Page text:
Artificial Tooth Arrangement,


Figure 1 The mandibular occlusion rim is built up with baseplate wax after the material used for making the interocclusal jaw relation record is removed.

Figures 2 and 3 The occlusion rims have been rebuilt with baseplate wax and are ready for the arrangement of teeth. Note the horizontal overlap.

Figure 4 Note the position of the center line, the canine line and the high lip line. These are the lines which the dentist uses to select teeth for his patient. The center line is transferred from the occlusion rim to the maxillary cast as a permanent reference.

Figure 5 The center line may first be marked with a pencil to insure its proper placement.

Figure 6 A block of wax corresponding to the position of the maxillary left central incisor is removed from the occlusion rim.

Figure 7 The wax surrounding this area is softened with a hot spatula.

Figure 8 Sometimes the baseplate may interfere with proper placement of the teeth. When this occurs a portion of the baseplate is removed. The section is first cut on the tissue surface with a fissure bur (a) and is then lifted out with an instrument (b). The cast opposite the alteration should be lightly coated with Vaseline.


Figure 9 The maxillary central incisor is placed so that the long axis shows a slight distal inclination to the perpendicular. The incisal edge is on the occlusal plane.

Figure 10 The neck of the tooth should be slightly depressed. However, the facial surface of the tooth is nearly perpendicular to the occlusal plane. Avoid over-depressing the neck of this tooth or the tooth will not be in a natural position when viewed in the mouth.

Figure 11 The maxillary left central incisor is placed in the molten wax to conform to the position shown in Figures 9 and 10. The incisal edge is on the occlusal plane. An aluminum plate may be used to orient the teeth to the occlusal plane.

Figure 12 The maxillary left central incisor is in proper position. A small amount of wax has been flowed around the tooth to insure its retention in the wax.

Figure 13 The maxillary lateral incisor has slightly more distal inclination than the central incisor. The incisal edge is usually ½ to 1 mm. above the occlusal plane.

Figure 14 The neck of the maxillary lateral incisor is depressed more than the central incisor, although the facial surface will be nearly in line with the central incisor.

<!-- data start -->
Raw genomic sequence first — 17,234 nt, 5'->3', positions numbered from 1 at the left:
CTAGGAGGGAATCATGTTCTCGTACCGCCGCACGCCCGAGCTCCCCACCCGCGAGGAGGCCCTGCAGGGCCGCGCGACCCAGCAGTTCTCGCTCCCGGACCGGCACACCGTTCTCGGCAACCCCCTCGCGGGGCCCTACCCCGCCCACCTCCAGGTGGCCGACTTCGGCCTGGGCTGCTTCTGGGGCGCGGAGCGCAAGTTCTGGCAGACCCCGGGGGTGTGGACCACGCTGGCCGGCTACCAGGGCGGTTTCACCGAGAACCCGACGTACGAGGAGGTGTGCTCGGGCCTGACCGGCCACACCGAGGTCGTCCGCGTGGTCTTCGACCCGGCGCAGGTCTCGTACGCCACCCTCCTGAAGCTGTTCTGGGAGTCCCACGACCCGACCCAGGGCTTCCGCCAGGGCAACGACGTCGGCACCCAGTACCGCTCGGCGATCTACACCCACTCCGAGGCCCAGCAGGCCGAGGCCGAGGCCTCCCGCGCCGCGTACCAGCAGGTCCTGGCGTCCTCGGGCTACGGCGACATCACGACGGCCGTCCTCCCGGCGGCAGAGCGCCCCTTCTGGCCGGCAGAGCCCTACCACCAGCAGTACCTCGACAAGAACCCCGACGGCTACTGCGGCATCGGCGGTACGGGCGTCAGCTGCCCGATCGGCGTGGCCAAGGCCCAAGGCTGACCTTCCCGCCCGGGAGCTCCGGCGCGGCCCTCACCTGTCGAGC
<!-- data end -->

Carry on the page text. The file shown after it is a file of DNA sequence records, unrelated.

Figure 15 A block of wax is removed in the left lateral incisor area.

Figure 16 The wax is softened with a hot wax spatula.

Figure 17 The lateral incisor is placed in position in the softened wax.

Figure 18 The maxillary left lateral incisor is placed to conform to the position shown in Figures 13 and 14. Note that the incisal edge is slightly above the occlusal plane and that the neck is slightly depressed.

Figure 19 The maxillary canine is placed so that the long axis is almost vertical. It may have a slight distal inclination but should not lean mesially. The incisal tip is on the occlusal plane.

Figure 20 The neck of the maxillary canine is prominent.

Figures 21 and 22 The maxillary left canine is placed in position using the same technique previously used for the central and lateral incisors. The canine tooth is an important tooth in any tooth arrangement because it forms the corner of the dental arch. The maxillary canine has two planes on the facial surface; the mesial plane should follow the contour of the anterior teeth while the distal plane will be in line with the posterior teeth. The neck of the tooth is prominent as it supports the corner of the patient’s mouth.

Figure 23 The maxillary right anterior teeth are set in a similar fashion. Note the relation of the incisal edges to the occlusal plane. Note also the prominence of the gingival third of the maxillary central incisors and canines. The gingival third of anterior teeth is primarily responsible for lip support. Depressing the gingival third causes the upper lip to have a flaccid appearance. (The proper angulation of the maxillary anterior teeth may be judged by imagining that the artificial tooth has grown a root. By judging the amount of resorption—using the position of the incisive papilla as a guide—this imaginary root should assume a natural position in the dental arch. Utilization of this image will result in having the maxillary incisor teeth in a natural and correct angulation.)